Quarterback Ken Anderson of the Cincinati Bengals uttered what could become a very popular phrase in the visitors dressing room at Memorial Stadium this season when he said: "This was our best offensive game of the year."

Cincinnati scored on its last four possessions today to crush the Baltimore Colts, 41-19, and remain in a first-place tie with Pittsburgh and Houston in the AFC Central Division with a 4-2 record.

The way the Baltimore Colts are playing defense these days, what few fans still are showing up here (only 33,060 today) will get to see plenty of scoring. After an opening one-point victory at New England, the Colts have lost five straight and have given up 186 points, more than anybody else in the league.

"They just couldn't seem to stop us," said Anderson, who completed 21 of 27 passes for 257 yards and three touchdowns before reserve Jack Thompson took over in the fourth quarter.

As usual, the Colts never mounted a pass rush and Anderson picked apart the secondary. During one stretch, he completed nine in a row, and, in the second half, the 11-year veteran connected on eight of nine attempts.

"We're just not playing good defense," said Colt Coach Mike McCormack. "We haven't been able to sustain a strong pass rush, and when you give a guy like Anderson time, he can kill you."

Despite another outstanding passing performance by Bert Jones -- 22 completions in 30 attempts for 310 yards -- the Colts didn't get a touchdown until the fourth quarter. By that time, they were trailing, 24-5.

The Colts had a chance to take the lead and the momentum after Hosea Taylor blocked a Cincinnati punt out of the end zone for a safety and Nesby Glasgow returned the free kick 35 yards to the Bengal 41. The running of Zachary Dixon, filling in for the injured Randy McMillan, followed by an eight-yard pass to Don McCauley, gave the Colts a first down on the three-yard line.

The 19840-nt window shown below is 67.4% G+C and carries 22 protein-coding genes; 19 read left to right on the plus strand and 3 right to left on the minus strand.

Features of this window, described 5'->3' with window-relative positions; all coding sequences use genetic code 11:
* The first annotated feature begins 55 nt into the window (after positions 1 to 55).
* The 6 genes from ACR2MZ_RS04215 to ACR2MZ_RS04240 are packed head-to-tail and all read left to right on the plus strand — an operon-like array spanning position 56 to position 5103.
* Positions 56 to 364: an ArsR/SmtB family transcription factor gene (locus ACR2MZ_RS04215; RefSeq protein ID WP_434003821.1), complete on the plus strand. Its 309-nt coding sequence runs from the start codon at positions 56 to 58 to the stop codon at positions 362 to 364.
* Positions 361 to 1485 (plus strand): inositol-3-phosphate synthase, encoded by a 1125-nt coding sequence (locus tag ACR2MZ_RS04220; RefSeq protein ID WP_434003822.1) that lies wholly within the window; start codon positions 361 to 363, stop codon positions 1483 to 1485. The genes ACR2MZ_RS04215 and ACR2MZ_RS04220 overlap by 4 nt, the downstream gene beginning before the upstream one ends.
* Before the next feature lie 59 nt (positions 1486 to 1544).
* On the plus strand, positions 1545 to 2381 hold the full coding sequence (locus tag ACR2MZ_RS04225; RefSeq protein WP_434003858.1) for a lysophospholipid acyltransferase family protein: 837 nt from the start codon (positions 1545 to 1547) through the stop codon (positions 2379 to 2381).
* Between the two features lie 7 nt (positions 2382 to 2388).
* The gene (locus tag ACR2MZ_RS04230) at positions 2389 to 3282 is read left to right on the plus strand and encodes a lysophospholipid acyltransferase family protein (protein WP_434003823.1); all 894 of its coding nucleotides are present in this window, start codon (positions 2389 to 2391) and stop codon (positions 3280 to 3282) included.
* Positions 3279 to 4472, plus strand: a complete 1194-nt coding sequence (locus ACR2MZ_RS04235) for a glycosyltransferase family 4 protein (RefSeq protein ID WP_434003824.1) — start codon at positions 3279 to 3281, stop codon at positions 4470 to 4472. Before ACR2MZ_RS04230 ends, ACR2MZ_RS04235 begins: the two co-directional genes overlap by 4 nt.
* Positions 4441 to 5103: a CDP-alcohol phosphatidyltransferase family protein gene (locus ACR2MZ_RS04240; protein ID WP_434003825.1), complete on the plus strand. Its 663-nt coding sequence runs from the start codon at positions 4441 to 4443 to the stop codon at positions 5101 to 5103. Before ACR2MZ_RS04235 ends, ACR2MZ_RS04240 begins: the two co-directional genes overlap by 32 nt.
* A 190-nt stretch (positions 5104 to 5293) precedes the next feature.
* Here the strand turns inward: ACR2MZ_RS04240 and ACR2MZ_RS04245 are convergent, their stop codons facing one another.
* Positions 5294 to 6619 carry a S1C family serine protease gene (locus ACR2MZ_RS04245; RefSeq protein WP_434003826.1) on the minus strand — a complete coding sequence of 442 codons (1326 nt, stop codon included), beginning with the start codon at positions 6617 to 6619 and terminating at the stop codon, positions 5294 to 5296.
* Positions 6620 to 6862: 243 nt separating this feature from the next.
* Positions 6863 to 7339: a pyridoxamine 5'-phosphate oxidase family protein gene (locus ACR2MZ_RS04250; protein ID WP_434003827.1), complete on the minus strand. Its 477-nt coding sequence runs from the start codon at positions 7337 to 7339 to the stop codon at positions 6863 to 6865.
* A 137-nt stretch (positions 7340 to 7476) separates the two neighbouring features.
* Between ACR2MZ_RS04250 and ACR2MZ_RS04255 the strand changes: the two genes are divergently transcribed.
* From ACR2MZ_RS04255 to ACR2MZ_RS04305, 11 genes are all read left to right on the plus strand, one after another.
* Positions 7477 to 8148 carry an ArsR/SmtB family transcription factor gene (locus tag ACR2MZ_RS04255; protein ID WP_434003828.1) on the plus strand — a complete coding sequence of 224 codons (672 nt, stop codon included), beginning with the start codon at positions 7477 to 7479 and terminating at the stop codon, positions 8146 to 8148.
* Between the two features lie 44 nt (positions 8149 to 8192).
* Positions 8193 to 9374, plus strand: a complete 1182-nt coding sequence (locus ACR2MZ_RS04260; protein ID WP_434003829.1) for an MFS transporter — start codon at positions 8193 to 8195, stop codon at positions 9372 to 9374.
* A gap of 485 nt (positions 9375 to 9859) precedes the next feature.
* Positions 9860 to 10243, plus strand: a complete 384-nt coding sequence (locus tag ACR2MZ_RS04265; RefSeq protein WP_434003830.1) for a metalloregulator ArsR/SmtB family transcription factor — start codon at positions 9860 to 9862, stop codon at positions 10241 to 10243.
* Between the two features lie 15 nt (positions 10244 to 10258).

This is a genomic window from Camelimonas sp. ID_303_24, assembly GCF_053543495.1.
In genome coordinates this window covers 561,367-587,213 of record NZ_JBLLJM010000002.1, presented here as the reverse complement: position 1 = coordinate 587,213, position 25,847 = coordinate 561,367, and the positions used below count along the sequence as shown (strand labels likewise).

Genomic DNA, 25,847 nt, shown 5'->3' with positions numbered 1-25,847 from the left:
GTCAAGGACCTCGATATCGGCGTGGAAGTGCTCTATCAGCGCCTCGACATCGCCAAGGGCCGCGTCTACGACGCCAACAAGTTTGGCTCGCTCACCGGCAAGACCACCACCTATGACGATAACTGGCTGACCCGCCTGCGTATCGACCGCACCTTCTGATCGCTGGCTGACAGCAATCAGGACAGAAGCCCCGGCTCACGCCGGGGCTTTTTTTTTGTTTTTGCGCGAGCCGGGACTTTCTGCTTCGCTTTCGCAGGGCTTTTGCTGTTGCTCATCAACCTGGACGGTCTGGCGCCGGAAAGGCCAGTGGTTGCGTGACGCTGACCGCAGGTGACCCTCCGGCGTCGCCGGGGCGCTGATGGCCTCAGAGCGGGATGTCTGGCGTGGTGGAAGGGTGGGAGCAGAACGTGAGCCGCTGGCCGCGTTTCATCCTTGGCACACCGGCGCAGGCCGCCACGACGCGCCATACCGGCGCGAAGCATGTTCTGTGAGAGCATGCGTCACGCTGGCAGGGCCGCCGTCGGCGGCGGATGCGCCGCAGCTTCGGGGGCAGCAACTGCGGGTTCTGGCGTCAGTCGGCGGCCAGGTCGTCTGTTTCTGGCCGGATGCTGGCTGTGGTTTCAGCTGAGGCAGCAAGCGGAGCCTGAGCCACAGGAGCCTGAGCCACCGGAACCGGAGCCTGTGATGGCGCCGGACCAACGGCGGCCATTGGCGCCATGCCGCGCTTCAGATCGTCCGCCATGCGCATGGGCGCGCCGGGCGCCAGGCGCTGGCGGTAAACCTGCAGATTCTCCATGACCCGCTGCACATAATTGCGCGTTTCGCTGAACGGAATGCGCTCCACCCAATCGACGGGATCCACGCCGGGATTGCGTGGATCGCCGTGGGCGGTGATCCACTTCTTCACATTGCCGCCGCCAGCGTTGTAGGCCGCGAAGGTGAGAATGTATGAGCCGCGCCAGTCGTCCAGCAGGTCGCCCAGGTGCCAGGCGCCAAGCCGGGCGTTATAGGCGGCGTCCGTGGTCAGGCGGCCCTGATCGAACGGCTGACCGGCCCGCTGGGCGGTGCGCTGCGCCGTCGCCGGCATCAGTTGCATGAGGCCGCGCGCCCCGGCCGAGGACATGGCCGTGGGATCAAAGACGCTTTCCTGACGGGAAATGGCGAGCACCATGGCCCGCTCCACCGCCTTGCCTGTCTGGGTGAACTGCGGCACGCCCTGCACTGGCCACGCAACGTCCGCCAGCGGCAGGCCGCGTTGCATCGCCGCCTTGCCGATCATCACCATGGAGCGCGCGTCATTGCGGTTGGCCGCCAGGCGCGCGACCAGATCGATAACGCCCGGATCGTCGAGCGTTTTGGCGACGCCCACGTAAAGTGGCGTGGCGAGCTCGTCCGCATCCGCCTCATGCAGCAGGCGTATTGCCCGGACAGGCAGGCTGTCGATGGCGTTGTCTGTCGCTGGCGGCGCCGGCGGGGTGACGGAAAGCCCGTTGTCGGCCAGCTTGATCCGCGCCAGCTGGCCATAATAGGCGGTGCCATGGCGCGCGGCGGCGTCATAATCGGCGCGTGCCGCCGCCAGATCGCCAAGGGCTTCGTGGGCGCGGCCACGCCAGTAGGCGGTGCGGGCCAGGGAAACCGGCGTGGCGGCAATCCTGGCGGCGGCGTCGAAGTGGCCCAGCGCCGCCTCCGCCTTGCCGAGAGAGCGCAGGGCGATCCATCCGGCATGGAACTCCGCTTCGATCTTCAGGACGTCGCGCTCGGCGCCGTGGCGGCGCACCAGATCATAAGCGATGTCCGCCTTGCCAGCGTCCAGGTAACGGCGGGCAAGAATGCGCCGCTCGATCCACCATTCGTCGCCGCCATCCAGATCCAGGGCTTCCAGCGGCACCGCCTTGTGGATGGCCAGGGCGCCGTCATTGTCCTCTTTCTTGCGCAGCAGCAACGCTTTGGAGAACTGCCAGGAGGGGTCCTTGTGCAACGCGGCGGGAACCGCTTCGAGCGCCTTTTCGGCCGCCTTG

Dixon gained two yards, but then Jones had to throw the ball away. Dixon was stopped for a yard loss and the Colts had to settle for a field goal. Cincinnati then marched 77 yards in six plays to take a 10-5 lead it never lost.

Anderson finished the drive with an 18-yard pass to rookie Cris Collinsworth in the end zone. Less than two minutes later, Anderson threw another touchdown pass, a 20-yarder to another rookie wide receiver, David Verser, and the Bengals were on top at intermission, 17-5.

"One of the big differences in our team from last year (6-10) has been the addition of Collinsworth and Verser," said Bengal Coach Forrest Gregg. "They've really helped our passing game."

The Colts drove 48 yards on their first possession of the second half, but a third-down sack took them out of field position. The Bengals answered with a 66-yard march that took just five plays. Anderson floated a two-yard pass to tight end Dan Ross all alone in the end zone that sealed the Colts' defeat.

"I don't think anybody gave up," McCormack said in answer to an obvious question. "I told the players afterwards that everybody was going to write us off now, say we wouldn't win another game, that we have to come back, prove that we have pride."

That comeback is going to be extremely difficult because next Sunday that porous secondary will have to contend with Dan Fouts and the pass-happy San Diego Chargers.